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Can Rockstar-Turned-Environmentalist Benjamin Bronfman Make Caring About CO2 Emissions Cool?

At just 32, Bronfman has run an eco-friendly clothing line and even produced some of Kanye’s greatest hits. Now he’s shifting his focus towards the world of carbon capture technology.

Bronfman hopes to appeal to a new generation of eco-entrepreneurs.

Musician and entrepreneur Benjamin Bronfman has packed an enormous amount into his 32 years. By the time he left Emerson College in the early 2000s he was already a part of a successful indie band, The Exit, and had created the groundwork for his musical collective, Teachers, the group that would ultimately produce Kanye West’s smash-hits ‘Monster’ and ‘New Slaves’. Bronfman has also been married once, to controversial multi-genre rapper MIA, with whom he has a child, Ikhyd, and previously ran an eco-friendly record label and clothing line, Green Owl, with his younger sister Hannah. We should also note, as it often is, that Bronfman is the son of Edgar Bronfman, Jr., former CEO of Warner Music Group, heir to the Seagram’s empire, and that he also comes from one of North America’s wealthiest and most influential families. The side of Bronfman that few know, far from the glamour of Page 6 or Rolling Stone, is his humanitarian bent. Since 2007, he has been working behind the scenes at carbon-negative technology start-up Global Thermostat, selected as one of “The World’s Top 10 Most Innovative Companies of 2015 in Energy” by Fast Company. Bronfman and his team hope to convince brands and organizations, as well as entire governments, to adapt their innovative CO2 filtering technology, which has shown promise for stymieing the devastating effects of global warming.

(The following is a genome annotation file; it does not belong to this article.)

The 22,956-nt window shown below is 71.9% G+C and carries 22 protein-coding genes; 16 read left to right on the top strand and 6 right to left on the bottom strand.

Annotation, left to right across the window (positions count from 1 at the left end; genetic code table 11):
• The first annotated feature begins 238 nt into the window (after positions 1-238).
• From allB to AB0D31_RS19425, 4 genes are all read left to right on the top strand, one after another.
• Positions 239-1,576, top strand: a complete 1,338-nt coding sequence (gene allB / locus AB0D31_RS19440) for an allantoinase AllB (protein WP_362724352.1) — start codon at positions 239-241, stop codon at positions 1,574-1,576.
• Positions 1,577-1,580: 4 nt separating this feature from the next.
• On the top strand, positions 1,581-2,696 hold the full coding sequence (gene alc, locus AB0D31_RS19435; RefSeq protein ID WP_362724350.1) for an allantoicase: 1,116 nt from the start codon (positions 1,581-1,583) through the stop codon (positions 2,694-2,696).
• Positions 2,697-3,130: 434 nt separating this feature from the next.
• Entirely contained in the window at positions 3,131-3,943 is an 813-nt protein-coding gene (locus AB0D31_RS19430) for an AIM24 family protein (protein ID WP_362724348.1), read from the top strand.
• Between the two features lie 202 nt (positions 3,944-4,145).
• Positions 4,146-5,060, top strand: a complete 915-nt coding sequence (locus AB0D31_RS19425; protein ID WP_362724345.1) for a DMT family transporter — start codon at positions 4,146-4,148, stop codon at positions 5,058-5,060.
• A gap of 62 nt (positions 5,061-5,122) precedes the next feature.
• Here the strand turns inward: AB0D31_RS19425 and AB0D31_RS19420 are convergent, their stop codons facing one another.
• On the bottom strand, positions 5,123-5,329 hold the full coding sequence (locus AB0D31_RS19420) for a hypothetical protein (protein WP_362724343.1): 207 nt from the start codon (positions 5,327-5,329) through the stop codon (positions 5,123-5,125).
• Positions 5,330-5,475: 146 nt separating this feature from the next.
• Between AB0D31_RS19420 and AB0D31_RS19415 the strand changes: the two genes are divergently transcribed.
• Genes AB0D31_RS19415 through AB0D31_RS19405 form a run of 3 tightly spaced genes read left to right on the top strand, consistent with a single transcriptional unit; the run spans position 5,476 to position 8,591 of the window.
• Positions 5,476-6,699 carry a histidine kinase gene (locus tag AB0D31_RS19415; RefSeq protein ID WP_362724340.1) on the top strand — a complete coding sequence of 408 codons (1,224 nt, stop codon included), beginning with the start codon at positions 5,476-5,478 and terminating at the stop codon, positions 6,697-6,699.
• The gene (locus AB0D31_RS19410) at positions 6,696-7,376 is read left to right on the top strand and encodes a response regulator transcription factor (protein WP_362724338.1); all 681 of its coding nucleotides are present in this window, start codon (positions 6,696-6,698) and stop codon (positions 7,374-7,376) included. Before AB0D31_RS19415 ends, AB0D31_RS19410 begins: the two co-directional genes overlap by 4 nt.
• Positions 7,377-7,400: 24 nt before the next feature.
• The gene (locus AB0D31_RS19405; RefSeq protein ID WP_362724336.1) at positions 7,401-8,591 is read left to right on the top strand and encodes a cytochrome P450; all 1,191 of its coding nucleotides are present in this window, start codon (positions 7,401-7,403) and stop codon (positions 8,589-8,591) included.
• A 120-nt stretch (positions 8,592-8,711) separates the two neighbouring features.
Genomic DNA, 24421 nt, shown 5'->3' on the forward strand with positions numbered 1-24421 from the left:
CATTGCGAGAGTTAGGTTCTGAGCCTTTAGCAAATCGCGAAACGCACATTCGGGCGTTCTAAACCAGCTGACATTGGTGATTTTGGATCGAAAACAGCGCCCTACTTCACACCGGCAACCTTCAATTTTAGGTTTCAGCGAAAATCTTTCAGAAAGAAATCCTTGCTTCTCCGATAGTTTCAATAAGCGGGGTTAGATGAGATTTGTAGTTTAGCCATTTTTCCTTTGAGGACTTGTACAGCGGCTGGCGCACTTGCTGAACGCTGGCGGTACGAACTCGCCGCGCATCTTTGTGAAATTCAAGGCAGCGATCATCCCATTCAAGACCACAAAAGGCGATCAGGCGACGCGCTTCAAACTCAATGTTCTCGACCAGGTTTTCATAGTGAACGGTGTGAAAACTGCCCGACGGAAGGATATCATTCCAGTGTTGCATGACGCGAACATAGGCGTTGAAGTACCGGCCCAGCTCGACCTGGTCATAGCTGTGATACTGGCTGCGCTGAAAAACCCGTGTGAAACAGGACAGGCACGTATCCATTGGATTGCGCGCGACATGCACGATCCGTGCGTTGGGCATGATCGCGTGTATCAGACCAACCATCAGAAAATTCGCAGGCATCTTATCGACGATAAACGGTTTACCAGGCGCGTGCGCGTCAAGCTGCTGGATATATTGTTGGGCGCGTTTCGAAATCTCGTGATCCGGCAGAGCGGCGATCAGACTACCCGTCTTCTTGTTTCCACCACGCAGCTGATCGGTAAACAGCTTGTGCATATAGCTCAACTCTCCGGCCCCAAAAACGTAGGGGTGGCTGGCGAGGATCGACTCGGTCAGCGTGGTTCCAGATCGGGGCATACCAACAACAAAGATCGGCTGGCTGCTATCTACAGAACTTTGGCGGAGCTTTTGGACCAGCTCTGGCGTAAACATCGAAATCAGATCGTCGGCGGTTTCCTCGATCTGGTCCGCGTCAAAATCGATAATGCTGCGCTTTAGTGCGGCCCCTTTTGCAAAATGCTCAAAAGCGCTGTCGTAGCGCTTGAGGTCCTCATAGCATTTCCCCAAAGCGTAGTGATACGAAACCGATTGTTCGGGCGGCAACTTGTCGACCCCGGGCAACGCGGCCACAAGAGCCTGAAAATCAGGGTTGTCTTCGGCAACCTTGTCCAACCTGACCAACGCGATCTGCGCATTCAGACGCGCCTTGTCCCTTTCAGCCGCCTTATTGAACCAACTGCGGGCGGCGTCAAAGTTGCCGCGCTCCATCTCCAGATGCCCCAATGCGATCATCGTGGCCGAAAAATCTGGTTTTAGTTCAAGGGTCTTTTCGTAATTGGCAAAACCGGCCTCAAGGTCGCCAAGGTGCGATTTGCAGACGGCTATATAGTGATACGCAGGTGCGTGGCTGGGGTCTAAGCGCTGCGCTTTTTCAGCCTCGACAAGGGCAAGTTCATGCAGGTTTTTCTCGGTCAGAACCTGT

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New Website to Put the Joy Back Into Our Purchases

Wooly wants to be the Sotheby’s for a new generation--while quietly taking part in the sustainability revolution.

Wooly's first offering.

Rudy Adler, a long-time friend of GOOD, formed Wooly to create an alternative to rampant mass-consumerism.

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Diving Into the Deep End: Enstitute's Apprentices Learn by Doing

Enstitute's apprenticeship program is transforming the way millennials think of higher education.

“In K-12, we’ve identified many different ways with which young kids learn,” says Shaila Ittycheria. “But somehow, when everyone turns 18, we say OK, college is the one pathway.” Ittycheria is the cofounder of Enstitute, an apprenticeship program that matches young go-getters with high-powered mentors. Apprentices, who range in age from 18-24, are thrown directly into the deep end of the professional pool, suddenly immersed in the culture and real-life responsibilities of the working world.

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